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FOR IMMEDIATE RELEASE
July 22, 2002
Contact: Steve Buchholz, Public Information Manager, 394-6082
Tech Team Flies Tuesday, Weather Permitting
The South Dakota School of Mines and Technology KC-135 team received a treat during its flight Tuesday – two extra trips into zero-gravity. Two Tech students flew aboard the NASA airplane in Houston, Texas to test the effectiveness of a solar sail.
“It was a really incredible experience,” team leader and student John Keefner said. “It was like you feeling when you drive over hill, but it was like that all the time. Some people didn’t handle it too well, but for me, it was great.”
Those who “didn’t handle it too well” helped cement the KC-135’s nickname – the Vomit Comet. The KC-135 achieves zero gravity by flying a series of parabolas at an altitude between 26,000 and 39,000 feet, like a roller coaster. The plane ascends and dives 8,000 feet during each parabola. The plane achieves approximately 25 seconds of zero gravity at the top of each parabola
Tuesday’s flight lasted just under two hours, and the plane flew 42 parabolas. Forty were at zero gravity, one was at Martian gravity and one was at lunar gravity.
Tuesday’s team tested how well a microwave could move a solar sail. The experiment failed in one regard – the solar sail did not move the way the team designed it to move. Keefner believes the sail snagged inside its chamber, but testing will be needed to figure out why. Even with that failure the team learned something.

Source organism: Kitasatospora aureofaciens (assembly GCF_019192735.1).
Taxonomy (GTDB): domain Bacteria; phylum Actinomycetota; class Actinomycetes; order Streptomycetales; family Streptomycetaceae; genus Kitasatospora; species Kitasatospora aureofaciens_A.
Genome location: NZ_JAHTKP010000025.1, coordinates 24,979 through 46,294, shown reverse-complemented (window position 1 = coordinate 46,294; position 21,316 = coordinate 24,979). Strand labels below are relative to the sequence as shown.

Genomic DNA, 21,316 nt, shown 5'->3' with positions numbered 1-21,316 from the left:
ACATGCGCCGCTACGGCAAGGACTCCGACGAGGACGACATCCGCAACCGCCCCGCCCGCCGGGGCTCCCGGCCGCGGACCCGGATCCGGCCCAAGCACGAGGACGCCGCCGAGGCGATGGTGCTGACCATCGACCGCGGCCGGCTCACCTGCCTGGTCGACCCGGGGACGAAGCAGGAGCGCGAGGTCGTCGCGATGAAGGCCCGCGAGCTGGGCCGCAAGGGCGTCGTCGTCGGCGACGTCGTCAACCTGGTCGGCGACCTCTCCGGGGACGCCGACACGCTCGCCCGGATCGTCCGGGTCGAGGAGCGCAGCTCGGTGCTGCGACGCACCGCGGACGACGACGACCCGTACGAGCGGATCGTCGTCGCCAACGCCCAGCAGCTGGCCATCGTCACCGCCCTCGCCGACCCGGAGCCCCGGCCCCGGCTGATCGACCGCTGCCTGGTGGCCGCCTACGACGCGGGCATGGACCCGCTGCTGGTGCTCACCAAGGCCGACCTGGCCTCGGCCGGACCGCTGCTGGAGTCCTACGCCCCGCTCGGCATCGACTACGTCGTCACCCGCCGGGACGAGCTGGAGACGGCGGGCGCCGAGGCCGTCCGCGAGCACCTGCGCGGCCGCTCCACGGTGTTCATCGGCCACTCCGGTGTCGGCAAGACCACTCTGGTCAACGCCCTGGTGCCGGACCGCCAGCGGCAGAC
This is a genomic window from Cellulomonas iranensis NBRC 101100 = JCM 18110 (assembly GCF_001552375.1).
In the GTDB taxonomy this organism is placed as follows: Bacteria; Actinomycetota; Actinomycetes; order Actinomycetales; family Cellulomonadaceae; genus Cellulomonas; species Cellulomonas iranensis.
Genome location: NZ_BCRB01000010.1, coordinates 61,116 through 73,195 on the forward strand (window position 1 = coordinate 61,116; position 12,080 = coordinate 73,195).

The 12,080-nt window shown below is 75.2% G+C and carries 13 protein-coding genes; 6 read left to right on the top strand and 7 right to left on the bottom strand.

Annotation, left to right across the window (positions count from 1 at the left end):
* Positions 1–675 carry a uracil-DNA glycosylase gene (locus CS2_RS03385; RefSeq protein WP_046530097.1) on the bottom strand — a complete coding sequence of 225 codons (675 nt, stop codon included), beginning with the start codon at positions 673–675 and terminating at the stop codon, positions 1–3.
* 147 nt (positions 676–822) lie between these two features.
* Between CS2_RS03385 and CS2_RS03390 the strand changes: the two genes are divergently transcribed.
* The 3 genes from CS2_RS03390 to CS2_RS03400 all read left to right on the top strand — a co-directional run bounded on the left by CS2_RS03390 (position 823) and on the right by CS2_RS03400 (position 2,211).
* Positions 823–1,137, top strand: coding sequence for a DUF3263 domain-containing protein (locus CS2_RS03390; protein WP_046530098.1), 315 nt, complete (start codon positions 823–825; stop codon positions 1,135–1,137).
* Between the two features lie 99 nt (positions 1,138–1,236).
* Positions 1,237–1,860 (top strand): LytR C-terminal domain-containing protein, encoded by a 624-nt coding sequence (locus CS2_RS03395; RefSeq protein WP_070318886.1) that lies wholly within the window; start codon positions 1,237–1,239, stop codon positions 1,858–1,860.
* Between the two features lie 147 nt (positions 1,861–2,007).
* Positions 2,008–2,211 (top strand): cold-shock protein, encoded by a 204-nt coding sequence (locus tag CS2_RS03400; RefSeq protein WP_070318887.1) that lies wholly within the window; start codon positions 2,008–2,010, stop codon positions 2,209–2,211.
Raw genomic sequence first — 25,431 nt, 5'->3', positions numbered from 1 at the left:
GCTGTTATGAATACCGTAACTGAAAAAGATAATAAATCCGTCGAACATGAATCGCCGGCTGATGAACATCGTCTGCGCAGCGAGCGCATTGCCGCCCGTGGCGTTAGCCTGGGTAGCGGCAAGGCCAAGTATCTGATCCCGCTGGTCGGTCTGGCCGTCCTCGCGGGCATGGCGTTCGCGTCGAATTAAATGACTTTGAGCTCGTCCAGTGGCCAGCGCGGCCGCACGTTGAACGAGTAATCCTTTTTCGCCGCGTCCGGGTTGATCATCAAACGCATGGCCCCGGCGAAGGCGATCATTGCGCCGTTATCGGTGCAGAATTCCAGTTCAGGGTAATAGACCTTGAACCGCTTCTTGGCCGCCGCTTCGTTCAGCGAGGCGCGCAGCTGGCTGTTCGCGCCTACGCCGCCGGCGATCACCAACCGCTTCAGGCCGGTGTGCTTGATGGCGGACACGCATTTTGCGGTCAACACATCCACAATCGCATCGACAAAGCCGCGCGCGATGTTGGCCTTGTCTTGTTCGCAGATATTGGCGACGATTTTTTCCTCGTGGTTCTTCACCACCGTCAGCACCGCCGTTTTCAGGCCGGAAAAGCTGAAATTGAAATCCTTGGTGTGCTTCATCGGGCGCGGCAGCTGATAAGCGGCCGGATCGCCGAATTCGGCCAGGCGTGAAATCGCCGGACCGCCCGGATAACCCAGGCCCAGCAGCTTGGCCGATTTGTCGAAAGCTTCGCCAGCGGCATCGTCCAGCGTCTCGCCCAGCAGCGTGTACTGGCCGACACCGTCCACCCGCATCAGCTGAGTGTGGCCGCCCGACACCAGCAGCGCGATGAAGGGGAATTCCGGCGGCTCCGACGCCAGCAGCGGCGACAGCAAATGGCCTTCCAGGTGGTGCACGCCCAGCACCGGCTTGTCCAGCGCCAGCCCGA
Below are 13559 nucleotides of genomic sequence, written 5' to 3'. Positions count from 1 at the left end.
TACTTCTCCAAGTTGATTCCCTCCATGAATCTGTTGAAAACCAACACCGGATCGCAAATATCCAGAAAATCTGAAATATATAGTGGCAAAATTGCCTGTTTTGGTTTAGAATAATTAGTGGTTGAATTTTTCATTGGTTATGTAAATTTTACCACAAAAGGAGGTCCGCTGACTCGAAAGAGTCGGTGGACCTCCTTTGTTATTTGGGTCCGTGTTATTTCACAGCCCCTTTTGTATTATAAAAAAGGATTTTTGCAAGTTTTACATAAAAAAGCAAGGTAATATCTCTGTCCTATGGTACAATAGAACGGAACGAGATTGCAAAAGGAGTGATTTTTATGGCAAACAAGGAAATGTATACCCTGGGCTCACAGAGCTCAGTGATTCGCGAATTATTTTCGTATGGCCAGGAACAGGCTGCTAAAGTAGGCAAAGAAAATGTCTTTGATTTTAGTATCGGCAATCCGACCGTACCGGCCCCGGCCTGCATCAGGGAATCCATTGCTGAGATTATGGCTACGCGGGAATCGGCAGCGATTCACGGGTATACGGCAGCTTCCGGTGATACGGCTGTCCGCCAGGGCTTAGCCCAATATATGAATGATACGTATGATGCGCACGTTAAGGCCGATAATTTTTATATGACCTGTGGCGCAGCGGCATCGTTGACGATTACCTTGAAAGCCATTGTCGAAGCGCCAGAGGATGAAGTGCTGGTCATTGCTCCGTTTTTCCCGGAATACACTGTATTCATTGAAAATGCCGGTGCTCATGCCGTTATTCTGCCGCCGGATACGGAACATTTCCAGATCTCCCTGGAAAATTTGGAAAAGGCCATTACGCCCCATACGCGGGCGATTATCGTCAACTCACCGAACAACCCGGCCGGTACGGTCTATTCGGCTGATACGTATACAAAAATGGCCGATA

“We learned that friction plays a critical role in solar sail motion, especially at high accelerations,” Keefner said. “On another positive note, the microwave worked very well, even though we had to jump through so many hoops to get NASA to allow us to use it.”
Two more team members are scheduled to fly Wednesday. That crew will perform a similar experiment, but will test how light, instead of a microwave, moves the solar sail.
Solar sails work like sails on a ship. The solar wind, created by electrically charged particles that flow from the sun at all times, blows at more than a million miles an hour. It blows faster, hotter and thinner than any wind on Earth. Solar sails have many potential uses. They could be used if an asteroid ever threatens Earth. A spacecraft could land on the asteroid and unfurl a solar sail. The sail could guide the asteroid away from Earth and harmlessly into space.
Before flying, the team members trained and prepared for their airborne experience. NASA officials inspected the team’s experiment Monday, and gave it a passing grade after resolving concerns about the microwave apparatus that is part of the team’s project. Team members also toured the Johnson Space Center and had a private dinner with an astronaut in the space shuttle program.
Keefner said the trip so far has matched his very high expectations.
“I’ve been dreaming about this for months, and it was almost identical to what I thought it would be,” he said. “It was really great.”
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Devereaux Library. South Dakota School of Mines and Technology.